Friends in High Places

Crossing party lines to support indicted and convicted friends

Misbehavior among the elected officials starts when they start thinking that they're different from everyone else, that the rules –– or that laws should no longer apply to them. No wonder: Having a lifetime of staffers, lobbyists and courtiers puffs up egos, thus giving the individual a deluded sense of reality. 

However, there's another side to the coin: The politicians' peers suffer under the same delusions.  Thus, even if other members of the peer group never actually break laws themselves, they have difficulty understanding why "my good friend" should suffer the same consequences for illegal or inappropriate behavior as would any non-public figure . 

On Wednesday, Politico noted that Senate Majority Leader Harry Reid was hopeful that disgraced former Sen. Ted Stevens (R-AK), a now-convicted felon, wouldn't serve jail time:

The Majority Leader thinks former Alaska Sen. Ted Stevens shouldn't face jail time for his seven-count federal conviction last year, telling our Manu Raju, who was also in the room, "My personal feeling, you guys, I don't know what good that [would do]... He was a real war hero too, you know. He's been punished enough."

Because, of course, just going through a trial is "punishment enough."  Yes, Stevens was a "war hero" –– and being a "war hero" undoubtedly helped him in his political career –– allowing him to get in a position where he could break laws on reporting gifts!  Talk about being tone deaf. 

Well, at least Reid hasn't –– yet -- gone so far as his fellow member of the Democratic Senate leadership:  Illinois Gov. Dick Durbin is a leader in the effort to get President Bush to commute the sentence of Rod Blagojevich's Republican predecessor George Ryan.  Because corruption in Illinois is a bipartisan affair, Ryan is serving a 6 1/2 year sentence for –– among other things, blocking an investigation into bribes for truck drivers licenses.  Durbin is urging Bush to show mercy because Ryan's elderly wife is ailing. 

Some might see nice Christian charity and bipartisan compassion on Durbin's part –– but, sorry, ain't buying it.

 It's most unlikely that other individuals less prominent than George Ryan would 1) Have another former governor working as their lawyer, or 2) have a sitting senator going to bat for them in order to get their sentence reduced.

 Is it a shame that Ryan's wife is ill? Yes, but when you break the law, the possibility that you will go away for some time if found guilty –– and be kept from your loved ones –– comes with the deal. 

But, because Durbin has a significant position –– and Ryan is friend and peer –– he can't see the problem that this sort of special treatment creates. Indeed, the move to get Ryan's sentence commuted has been going on for months.  One would think that Durbin would have become so embarrassed by the Blagojevich scandal that exploded at the end of the year, that he would have pulled back his support of Ryan.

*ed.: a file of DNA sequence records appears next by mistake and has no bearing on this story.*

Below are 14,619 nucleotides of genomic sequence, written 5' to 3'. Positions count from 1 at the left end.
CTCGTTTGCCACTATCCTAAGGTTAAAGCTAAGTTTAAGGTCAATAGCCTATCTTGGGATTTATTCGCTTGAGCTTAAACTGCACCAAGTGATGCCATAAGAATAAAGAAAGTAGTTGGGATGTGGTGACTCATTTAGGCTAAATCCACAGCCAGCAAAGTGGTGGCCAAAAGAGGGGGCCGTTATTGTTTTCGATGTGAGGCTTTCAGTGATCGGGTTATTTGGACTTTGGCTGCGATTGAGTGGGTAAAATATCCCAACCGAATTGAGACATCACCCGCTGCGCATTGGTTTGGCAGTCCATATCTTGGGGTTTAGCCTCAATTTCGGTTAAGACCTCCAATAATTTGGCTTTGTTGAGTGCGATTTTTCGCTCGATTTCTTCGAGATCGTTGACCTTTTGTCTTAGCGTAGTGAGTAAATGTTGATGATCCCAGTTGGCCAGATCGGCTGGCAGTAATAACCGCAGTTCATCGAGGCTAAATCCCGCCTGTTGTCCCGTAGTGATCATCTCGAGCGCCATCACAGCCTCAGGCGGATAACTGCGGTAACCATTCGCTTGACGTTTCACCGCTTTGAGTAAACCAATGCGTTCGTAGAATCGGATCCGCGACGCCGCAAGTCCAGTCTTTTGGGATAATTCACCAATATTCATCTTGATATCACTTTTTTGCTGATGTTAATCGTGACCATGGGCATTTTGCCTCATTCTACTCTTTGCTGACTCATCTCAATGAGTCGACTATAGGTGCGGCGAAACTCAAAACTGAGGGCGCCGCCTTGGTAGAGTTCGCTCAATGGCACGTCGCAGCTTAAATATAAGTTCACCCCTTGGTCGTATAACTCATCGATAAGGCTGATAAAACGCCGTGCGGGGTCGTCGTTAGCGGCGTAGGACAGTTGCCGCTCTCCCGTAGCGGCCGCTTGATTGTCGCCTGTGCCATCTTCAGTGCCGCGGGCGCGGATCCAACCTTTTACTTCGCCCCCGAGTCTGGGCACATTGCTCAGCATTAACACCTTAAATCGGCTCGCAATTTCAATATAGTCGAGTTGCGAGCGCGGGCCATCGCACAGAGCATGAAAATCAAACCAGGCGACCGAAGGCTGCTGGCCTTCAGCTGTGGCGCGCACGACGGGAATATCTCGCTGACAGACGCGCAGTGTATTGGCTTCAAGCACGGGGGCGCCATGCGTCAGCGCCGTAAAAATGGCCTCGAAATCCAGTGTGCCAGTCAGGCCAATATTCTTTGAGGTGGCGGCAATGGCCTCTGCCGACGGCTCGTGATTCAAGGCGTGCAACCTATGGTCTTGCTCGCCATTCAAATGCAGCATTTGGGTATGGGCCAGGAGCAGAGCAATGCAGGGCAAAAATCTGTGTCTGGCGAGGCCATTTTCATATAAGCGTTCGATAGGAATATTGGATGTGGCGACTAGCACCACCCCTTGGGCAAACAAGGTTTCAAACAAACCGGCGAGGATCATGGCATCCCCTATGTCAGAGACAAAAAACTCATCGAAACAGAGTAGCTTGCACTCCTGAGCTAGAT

Forget it. 

Similar to the rich, the politicians are not like the rest of us.

And, speaking of the rich, in New York, we have someone who is both –– rich and a politician.

Billionaire Mayor Michael Bloomberg –– while doing a good job on issues like crime –– alas, makes it his life's work to be the King of the Nanny State.  During his seven years in office, Bloomberg has gone to war against both smoking and trans-fats.  While he declares that he is against "illegal" guns, the city has some of the strongest laws against law-abiding citizens owning guns. He's even been successful in getting the governor, David Paterson, to take up a battle against childhood obesity.

Funny though, when it comes to another vice in life, Bloomberg acted a bit differently: The Democrat-turned-Republican-turned independent showed up at the "farewell" brunch for former conservative Republican Rep. Vito Fossella. The career of the erstwhile Republican congressman from Staten Island flamed out after he was arrested for drunk driving in Virginia –– and exposed as having a long-time mistress and child out of wedlock. “I came here today to say thank you to [Vito]," calling him an important ally in Washington.”

Fosella's event was held the week after he was sentenced to five days in a Virginia jail for the DUI infraction.  This in a city and state that runs public service announcements every holiday season about the zero-tolerance approach authorities will have when it comes to drinking and driving. 

How many non-politicians get great events in their honor –– after they've broken the law and been revealed as a philander and de facto bigamist?!

It is said that, all that is needed for evil to triumph is for good men to do nothing.  All that is needed for political corruption to remain a problem is for non-guilty politicians to that their peers have done great damage by violating the public trust. 

Enabling them is almost as bad an action –– and inevitably encourages similar behavior (as Blagojevich might attest). 

Robert A. George is
New York Post editorial writer who blogs at Ragged Thots.  

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